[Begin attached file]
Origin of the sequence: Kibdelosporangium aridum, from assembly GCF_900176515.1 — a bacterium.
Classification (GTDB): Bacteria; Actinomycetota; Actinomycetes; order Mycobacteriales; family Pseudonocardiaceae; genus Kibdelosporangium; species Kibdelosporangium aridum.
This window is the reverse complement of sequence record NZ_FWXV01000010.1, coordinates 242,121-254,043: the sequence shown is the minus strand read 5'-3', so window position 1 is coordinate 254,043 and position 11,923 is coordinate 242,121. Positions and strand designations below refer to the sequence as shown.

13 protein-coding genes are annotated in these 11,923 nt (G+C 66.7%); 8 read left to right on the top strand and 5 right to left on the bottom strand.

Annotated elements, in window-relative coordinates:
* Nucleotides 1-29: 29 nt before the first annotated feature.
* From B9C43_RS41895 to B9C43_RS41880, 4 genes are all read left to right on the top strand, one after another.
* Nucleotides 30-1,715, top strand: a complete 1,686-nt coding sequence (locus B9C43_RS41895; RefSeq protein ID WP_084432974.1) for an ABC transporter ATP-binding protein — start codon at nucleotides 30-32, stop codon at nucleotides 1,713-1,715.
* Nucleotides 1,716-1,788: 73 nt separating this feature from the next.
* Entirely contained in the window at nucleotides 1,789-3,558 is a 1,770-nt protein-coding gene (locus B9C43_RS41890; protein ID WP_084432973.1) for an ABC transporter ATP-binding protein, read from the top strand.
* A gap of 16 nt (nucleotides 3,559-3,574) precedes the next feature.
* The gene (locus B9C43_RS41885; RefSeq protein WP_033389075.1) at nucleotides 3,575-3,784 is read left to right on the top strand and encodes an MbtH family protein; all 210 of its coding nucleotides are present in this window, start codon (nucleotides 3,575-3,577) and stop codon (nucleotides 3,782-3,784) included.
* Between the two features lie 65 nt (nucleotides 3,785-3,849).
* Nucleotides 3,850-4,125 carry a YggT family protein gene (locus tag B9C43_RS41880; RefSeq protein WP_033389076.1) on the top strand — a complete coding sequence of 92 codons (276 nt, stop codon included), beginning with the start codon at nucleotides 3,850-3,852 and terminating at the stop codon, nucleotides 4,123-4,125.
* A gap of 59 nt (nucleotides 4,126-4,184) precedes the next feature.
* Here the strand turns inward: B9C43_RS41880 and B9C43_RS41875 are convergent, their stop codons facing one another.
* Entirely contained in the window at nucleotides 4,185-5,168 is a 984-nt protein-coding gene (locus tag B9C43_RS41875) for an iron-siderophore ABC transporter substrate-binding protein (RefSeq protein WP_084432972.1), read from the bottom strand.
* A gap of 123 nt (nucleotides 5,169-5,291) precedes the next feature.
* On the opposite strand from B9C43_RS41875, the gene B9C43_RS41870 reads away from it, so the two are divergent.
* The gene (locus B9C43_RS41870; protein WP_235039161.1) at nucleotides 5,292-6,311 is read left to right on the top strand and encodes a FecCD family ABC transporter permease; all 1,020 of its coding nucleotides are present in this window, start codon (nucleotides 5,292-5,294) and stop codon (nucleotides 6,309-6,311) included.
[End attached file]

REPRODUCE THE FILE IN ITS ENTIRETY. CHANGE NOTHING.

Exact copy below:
Origin of the sequence: Kibdelosporangium aridum, from assembly GCF_900176515.1 — a bacterium.
Classification (GTDB): Bacteria; Actinomycetota; Actinomycetes; order Mycobacteriales; family Pseudonocardiaceae; genus Kibdelosporangium; species Kibdelosporangium aridum.
This window is the reverse complement of sequence record NZ_FWXV01000010.1, coordinates 242,121-254,043: the sequence shown is the minus strand read 5'-3', so window position 1 is coordinate 254,043 and position 11,923 is coordinate 242,121. Positions and strand designations below refer to the sequence as shown.

13 protein-coding genes are annotated in these 11,923 nt (G+C 66.7%); 8 read left to right on the top strand and 5 right to left on the bottom strand.

Annotated elements, in window-relative coordinates:
* Nucleotides 1-29: 29 nt before the first annotated feature.
* From B9C43_RS41895 to B9C43_RS41880, 4 genes are all read left to right on the top strand, one after another.
* Nucleotides 30-1,715, top strand: a complete 1,686-nt coding sequence (locus B9C43_RS41895; RefSeq protein ID WP_084432974.1) for an ABC transporter ATP-binding protein — start codon at nucleotides 30-32, stop codon at nucleotides 1,713-1,715.
* Nucleotides 1,716-1,788: 73 nt separating this feature from the next.
* Entirely contained in the window at nucleotides 1,789-3,558 is a 1,770-nt protein-coding gene (locus B9C43_RS41890; protein ID WP_084432973.1) for an ABC transporter ATP-binding protein, read from the top strand.
* A gap of 16 nt (nucleotides 3,559-3,574) precedes the next feature.
* The gene (locus B9C43_RS41885; RefSeq protein WP_033389075.1) at nucleotides 3,575-3,784 is read left to right on the top strand and encodes an MbtH family protein; all 210 of its coding nucleotides are present in this window, start codon (nucleotides 3,575-3,577) and stop codon (nucleotides 3,782-3,784) included.
* Between the two features lie 65 nt (nucleotides 3,785-3,849).
* Nucleotides 3,850-4,125 carry a YggT family protein gene (locus tag B9C43_RS41880; RefSeq protein WP_033389076.1) on the top strand — a complete coding sequence of 92 codons (276 nt, stop codon included), beginning with the start codon at nucleotides 3,850-3,852 and terminating at the stop codon, nucleotides 4,123-4,125.
* A gap of 59 nt (nucleotides 4,126-4,184) precedes the next feature.
* Here the strand turns inward: B9C43_RS41880 and B9C43_RS41875 are convergent, their stop codons facing one another.
* Entirely contained in the window at nucleotides 4,185-5,168 is a 984-nt protein-coding gene (locus tag B9C43_RS41875) for an iron-siderophore ABC transporter substrate-binding protein (RefSeq protein WP_084432972.1), read from the bottom strand.
* A gap of 123 nt (nucleotides 5,169-5,291) precedes the next feature.
* On the opposite strand from B9C43_RS41875, the gene B9C43_RS41870 reads away from it, so the two are divergent.
* The gene (locus B9C43_RS41870; protein WP_235039161.1) at nucleotides 5,292-6,311 is read left to right on the top strand and encodes a FecCD family ABC transporter permease; all 1,020 of its coding nucleotides are present in this window, start codon (nucleotides 5,292-5,294) and stop codon (nucleotides 6,309-6,311) included.